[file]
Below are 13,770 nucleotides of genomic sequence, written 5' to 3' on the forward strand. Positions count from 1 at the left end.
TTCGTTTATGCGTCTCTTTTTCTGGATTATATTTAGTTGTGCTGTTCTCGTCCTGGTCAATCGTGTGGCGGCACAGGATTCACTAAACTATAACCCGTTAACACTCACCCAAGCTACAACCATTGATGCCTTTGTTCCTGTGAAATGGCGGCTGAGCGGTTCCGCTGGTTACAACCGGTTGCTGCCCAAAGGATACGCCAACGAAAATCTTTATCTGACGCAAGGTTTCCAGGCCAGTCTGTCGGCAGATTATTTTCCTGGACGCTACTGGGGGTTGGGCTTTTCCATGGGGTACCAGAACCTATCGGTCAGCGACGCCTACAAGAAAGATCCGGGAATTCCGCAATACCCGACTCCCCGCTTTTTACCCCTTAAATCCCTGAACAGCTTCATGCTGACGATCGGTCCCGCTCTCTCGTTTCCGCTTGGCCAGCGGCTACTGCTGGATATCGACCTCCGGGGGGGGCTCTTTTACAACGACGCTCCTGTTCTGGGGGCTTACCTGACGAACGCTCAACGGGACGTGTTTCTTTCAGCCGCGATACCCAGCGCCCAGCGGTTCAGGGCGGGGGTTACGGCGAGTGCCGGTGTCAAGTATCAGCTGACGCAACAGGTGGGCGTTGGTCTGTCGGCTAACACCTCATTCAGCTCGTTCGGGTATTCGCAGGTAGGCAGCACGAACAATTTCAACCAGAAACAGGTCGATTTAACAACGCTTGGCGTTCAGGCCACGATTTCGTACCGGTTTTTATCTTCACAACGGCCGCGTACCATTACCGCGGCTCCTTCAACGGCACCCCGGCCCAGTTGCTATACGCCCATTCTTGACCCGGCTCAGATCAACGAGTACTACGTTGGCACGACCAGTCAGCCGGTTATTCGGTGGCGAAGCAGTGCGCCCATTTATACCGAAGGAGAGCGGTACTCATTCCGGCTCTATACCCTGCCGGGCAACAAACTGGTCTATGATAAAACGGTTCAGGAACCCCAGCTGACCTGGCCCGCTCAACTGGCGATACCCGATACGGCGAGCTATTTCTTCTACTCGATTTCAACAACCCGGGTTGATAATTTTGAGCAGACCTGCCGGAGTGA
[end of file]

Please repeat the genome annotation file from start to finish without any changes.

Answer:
Below are 13,770 nucleotides of genomic sequence, written 5' to 3' on the forward strand. Positions count from 1 at the left end.
TTCGTTTATGCGTCTCTTTTTCTGGATTATATTTAGTTGTGCTGTTCTCGTCCTGGTCAATCGTGTGGCGGCACAGGATTCACTAAACTATAACCCGTTAACACTCACCCAAGCTACAACCATTGATGCCTTTGTTCCTGTGAAATGGCGGCTGAGCGGTTCCGCTGGTTACAACCGGTTGCTGCCCAAAGGATACGCCAACGAAAATCTTTATCTGACGCAAGGTTTCCAGGCCAGTCTGTCGGCAGATTATTTTCCTGGACGCTACTGGGGGTTGGGCTTTTCCATGGGGTACCAGAACCTATCGGTCAGCGACGCCTACAAGAAAGATCCGGGAATTCCGCAATACCCGACTCCCCGCTTTTTACCCCTTAAATCCCTGAACAGCTTCATGCTGACGATCGGTCCCGCTCTCTCGTTTCCGCTTGGCCAGCGGCTACTGCTGGATATCGACCTCCGGGGGGGGCTCTTTTACAACGACGCTCCTGTTCTGGGGGCTTACCTGACGAACGCTCAACGGGACGTGTTTCTTTCAGCCGCGATACCCAGCGCCCAGCGGTTCAGGGCGGGGGTTACGGCGAGTGCCGGTGTCAAGTATCAGCTGACGCAACAGGTGGGCGTTGGTCTGTCGGCTAACACCTCATTCAGCTCGTTCGGGTATTCGCAGGTAGGCAGCACGAACAATTTCAACCAGAAACAGGTCGATTTAACAACGCTTGGCGTTCAGGCCACGATTTCGTACCGGTTTTTATCTTCACAACGGCCGCGTACCATTACCGCGGCTCCTTCAACGGCACCCCGGCCCAGTTGCTATACGCCCATTCTTGACCCGGCTCAGATCAACGAGTACTACGTTGGCACGACCAGTCAGCCGGTTATTCGGTGGCGAAGCAGTGCGCCCATTTATACCGAAGGAGAGCGGTACTCATTCCGGCTCTATACCCTGCCGGGCAACAAACTGGTCTATGATAAAACGGTTCAGGAACCCCAGCTGACCTGGCCCGCTCAACTGGCGATACCCGATACGGCGAGCTATTTCTTCTACTCGATTTCAACAACCCGGGTTGATAATTTTGAGCAGACCTGCCGGAGTGA